In 1992 the Government changed, as there was a general election. In 1994 the Government of the day decided that the 1991 plan was inadequate and that it would be prudent to create a more detailed plan using the strategic planning method. So the services of Dr. William Cook of Cambridge Group from Montgomery Alabama was acquired. Five local facilitators were trained in the strategic planning method of facilitating.
The process began with widespread public consultation and then a thirty-five member planning team was selected. This planning team was a microcosm of the Cayman Community. This team went into a retreat for three days and during that time they created the framework for a 5 year National Education Development plan. This framework consisted of a mission statement, seventeen belief statements, four strategic parameters, four objectives and nine strategies. The nine highlighted areas such as the national curriculum, development of personal education plans, individual and school accountability, strengthening relationships, social problems, developing the moral and social character of each student, development of staff, capitalizing on necessary facilities. These nine strategies were given to nine teams who worked over a three month period to develop action plans to implement these strategies. At the end of the action-planning phase 113 plans were presented to the planning team to be evaluated. One hundred and eight plans were recommended to the Government and these were accepted as the EDUCATION DEVELOPMENT PLAN 1995-1999. This plan was then assigned to Senior Education Officers, who would oversee the work of relevant officers and Principals. Officers at the Education Department monitor the plan on a termly basis. This plan is being implemented in all government schools and it has been revised twice within the last five years and is now due for revision and roll over for another five years.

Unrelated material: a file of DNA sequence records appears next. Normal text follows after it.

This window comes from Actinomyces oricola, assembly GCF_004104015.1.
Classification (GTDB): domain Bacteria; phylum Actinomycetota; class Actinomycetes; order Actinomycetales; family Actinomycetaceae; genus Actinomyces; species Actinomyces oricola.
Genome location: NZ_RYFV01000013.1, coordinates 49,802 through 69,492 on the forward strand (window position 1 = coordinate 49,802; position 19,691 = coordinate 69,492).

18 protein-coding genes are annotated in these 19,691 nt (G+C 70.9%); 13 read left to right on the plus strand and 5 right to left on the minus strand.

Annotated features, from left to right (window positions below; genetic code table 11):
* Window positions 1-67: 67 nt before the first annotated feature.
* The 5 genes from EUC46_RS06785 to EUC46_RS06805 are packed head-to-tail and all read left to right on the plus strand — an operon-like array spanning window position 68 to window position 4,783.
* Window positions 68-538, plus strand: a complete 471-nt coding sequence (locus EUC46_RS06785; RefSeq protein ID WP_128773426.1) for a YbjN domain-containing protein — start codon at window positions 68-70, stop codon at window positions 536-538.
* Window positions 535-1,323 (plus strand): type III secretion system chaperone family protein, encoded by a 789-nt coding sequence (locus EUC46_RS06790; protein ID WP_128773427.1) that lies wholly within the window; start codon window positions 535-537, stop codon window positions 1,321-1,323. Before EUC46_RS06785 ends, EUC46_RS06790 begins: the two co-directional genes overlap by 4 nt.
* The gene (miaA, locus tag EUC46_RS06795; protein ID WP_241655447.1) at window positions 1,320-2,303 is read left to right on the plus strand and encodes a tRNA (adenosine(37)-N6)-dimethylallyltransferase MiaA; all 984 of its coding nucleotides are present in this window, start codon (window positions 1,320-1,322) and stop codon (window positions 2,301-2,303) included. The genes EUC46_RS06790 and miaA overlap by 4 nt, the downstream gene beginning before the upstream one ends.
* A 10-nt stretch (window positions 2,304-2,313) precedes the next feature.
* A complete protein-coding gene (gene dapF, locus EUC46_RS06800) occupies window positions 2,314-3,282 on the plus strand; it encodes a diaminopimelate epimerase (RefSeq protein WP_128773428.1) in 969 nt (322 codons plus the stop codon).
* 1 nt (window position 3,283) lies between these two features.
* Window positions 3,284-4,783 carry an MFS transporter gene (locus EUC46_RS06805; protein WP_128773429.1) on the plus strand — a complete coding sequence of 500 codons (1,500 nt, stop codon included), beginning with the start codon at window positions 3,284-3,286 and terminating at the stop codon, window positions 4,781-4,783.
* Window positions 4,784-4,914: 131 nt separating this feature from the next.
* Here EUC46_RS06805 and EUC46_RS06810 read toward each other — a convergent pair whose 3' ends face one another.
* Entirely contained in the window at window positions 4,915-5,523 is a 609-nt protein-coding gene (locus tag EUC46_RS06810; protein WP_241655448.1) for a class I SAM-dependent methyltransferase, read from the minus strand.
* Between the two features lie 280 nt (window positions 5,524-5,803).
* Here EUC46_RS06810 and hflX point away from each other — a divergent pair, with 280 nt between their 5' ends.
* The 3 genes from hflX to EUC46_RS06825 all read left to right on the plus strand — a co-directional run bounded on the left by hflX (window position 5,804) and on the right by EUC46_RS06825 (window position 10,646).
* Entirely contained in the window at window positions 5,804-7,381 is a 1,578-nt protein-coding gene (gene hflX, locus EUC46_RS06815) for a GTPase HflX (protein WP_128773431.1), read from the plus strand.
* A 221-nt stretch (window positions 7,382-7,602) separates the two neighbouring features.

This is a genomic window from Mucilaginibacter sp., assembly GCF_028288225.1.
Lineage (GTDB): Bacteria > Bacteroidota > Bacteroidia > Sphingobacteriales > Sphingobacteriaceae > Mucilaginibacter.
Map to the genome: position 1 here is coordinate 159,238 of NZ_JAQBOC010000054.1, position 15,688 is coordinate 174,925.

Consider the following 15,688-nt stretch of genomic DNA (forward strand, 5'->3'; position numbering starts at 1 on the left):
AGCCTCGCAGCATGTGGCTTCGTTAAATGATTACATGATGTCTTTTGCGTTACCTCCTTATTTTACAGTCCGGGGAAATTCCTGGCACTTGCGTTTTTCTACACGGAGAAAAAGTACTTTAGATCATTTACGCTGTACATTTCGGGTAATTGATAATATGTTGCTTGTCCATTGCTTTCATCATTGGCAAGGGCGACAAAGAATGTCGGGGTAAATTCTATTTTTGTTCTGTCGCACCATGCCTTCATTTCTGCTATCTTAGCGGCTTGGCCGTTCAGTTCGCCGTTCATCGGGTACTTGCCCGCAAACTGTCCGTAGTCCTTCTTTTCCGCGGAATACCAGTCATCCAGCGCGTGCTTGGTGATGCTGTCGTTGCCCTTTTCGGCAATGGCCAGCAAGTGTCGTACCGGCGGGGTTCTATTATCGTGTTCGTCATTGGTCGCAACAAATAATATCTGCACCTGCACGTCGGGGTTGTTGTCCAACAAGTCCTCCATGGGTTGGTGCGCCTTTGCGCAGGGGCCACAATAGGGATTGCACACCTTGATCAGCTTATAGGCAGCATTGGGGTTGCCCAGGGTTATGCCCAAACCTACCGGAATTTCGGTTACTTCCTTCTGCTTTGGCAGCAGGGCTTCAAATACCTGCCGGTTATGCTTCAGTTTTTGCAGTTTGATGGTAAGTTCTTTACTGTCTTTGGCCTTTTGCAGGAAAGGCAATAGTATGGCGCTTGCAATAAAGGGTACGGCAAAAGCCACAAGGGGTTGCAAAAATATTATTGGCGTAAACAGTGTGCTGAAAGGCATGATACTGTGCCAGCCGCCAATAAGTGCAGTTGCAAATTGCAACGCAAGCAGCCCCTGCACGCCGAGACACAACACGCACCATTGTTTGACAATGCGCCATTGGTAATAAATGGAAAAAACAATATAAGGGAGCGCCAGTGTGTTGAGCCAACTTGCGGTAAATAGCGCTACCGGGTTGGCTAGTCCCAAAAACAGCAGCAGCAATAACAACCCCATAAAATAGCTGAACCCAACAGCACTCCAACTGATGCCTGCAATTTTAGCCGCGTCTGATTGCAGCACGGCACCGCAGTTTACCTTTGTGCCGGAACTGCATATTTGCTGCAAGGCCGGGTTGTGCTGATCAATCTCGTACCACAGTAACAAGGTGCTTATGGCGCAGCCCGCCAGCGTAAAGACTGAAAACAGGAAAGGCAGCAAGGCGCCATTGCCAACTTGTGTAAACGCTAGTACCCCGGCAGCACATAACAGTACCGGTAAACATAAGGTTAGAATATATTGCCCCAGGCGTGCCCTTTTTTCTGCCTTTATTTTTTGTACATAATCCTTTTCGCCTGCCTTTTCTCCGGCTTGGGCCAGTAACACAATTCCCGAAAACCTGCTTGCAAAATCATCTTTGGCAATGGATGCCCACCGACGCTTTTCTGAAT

Part II Analytic Section
The Development of Early Childhood Education, Care and Development (ECECD) in the Cayman Islands.